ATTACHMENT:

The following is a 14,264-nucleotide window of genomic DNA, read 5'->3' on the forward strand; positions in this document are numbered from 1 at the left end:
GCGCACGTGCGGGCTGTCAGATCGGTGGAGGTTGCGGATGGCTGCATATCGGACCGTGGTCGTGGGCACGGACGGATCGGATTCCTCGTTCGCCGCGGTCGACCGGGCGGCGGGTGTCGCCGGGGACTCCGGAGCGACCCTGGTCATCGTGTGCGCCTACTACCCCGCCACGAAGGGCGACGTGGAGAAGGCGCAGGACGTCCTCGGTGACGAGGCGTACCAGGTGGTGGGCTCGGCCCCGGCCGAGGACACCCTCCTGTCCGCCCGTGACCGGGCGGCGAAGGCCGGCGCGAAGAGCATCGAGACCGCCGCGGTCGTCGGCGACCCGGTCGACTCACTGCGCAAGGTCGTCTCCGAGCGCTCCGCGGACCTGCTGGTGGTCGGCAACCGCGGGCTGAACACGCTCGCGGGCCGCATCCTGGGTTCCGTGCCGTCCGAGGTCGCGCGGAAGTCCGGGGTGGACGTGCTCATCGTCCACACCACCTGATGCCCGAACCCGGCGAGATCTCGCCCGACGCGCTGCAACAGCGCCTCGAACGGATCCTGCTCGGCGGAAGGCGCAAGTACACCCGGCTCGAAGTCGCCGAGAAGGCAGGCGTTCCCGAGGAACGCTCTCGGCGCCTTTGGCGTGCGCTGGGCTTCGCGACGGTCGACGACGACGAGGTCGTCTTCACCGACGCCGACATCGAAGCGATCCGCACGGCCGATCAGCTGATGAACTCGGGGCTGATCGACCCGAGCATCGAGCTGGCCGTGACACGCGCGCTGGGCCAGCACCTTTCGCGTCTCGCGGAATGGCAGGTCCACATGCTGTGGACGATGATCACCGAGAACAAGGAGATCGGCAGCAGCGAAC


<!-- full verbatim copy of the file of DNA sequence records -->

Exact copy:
The following is a 14,264-nucleotide window of genomic DNA, read 5'->3' on the forward strand; positions in this document are numbered from 1 at the left end:
GCGCACGTGCGGGCTGTCAGATCGGTGGAGGTTGCGGATGGCTGCATATCGGACCGTGGTCGTGGGCACGGACGGATCGGATTCCTCGTTCGCCGCGGTCGACCGGGCGGCGGGTGTCGCCGGGGACTCCGGAGCGACCCTGGTCATCGTGTGCGCCTACTACCCCGCCACGAAGGGCGACGTGGAGAAGGCGCAGGACGTCCTCGGTGACGAGGCGTACCAGGTGGTGGGCTCGGCCCCGGCCGAGGACACCCTCCTGTCCGCCCGTGACCGGGCGGCGAAGGCCGGCGCGAAGAGCATCGAGACCGCCGCGGTCGTCGGCGACCCGGTCGACTCACTGCGCAAGGTCGTCTCCGAGCGCTCCGCGGACCTGCTGGTGGTCGGCAACCGCGGGCTGAACACGCTCGCGGGCCGCATCCTGGGTTCCGTGCCGTCCGAGGTCGCGCGGAAGTCCGGGGTGGACGTGCTCATCGTCCACACCACCTGATGCCCGAACCCGGCGAGATCTCGCCCGACGCGCTGCAACAGCGCCTCGAACGGATCCTGCTCGGCGGAAGGCGCAAGTACACCCGGCTCGAAGTCGCCGAGAAGGCAGGCGTTCCCGAGGAACGCTCTCGGCGCCTTTGGCGTGCGCTGGGCTTCGCGACGGTCGACGACGACGAGGTCGTCTTCACCGACGCCGACATCGAAGCGATCCGCACGGCCGATCAGCTGATGAACTCGGGGCTGATCGACCCGAGCATCGAGCTGGCCGTGACACGCGCGCTGGGCCAGCACCTTTCGCGTCTCGCGGAATGGCAGGTCCACATGCTGTGGACGATGATCACCGAGAACAAGGAGATCGGCAGCAGCGAAC